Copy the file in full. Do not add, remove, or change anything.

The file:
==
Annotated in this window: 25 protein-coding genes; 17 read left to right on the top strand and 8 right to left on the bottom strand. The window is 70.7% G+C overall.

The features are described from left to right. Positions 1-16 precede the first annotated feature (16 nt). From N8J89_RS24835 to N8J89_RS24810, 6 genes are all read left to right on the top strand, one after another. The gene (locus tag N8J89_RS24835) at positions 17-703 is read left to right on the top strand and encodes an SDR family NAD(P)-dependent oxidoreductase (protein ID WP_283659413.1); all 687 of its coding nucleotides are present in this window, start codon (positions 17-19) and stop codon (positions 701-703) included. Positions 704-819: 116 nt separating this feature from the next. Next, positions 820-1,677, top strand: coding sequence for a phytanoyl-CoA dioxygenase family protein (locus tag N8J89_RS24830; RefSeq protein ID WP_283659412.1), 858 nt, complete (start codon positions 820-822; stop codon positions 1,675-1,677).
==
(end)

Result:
Annotated in this window: 25 protein-coding genes; 17 read left to right on the top strand and 8 right to left on the bottom strand. The window is 70.7% G+C overall.

The features are described from left to right. Positions 1-16 precede the first annotated feature (16 nt). From N8J89_RS24835 to N8J89_RS24810, 6 genes are all read left to right on the top strand, one after another. The gene (locus tag N8J89_RS24835) at positions 17-703 is read left to right on the top strand and encodes an SDR family NAD(P)-dependent oxidoreductase (protein ID WP_283659413.1); all 687 of its coding nucleotides are present in this window, start codon (positions 17-19) and stop codon (positions 701-703) included. Positions 704-819: 116 nt separating this feature from the next. Next, positions 820-1,677, top strand: coding sequence for a phytanoyl-CoA dioxygenase family protein (locus tag N8J89_RS24830; RefSeq protein ID WP_283659412.1), 858 nt, complete (start codon positions 820-822; stop codon positions 1,675-1,677).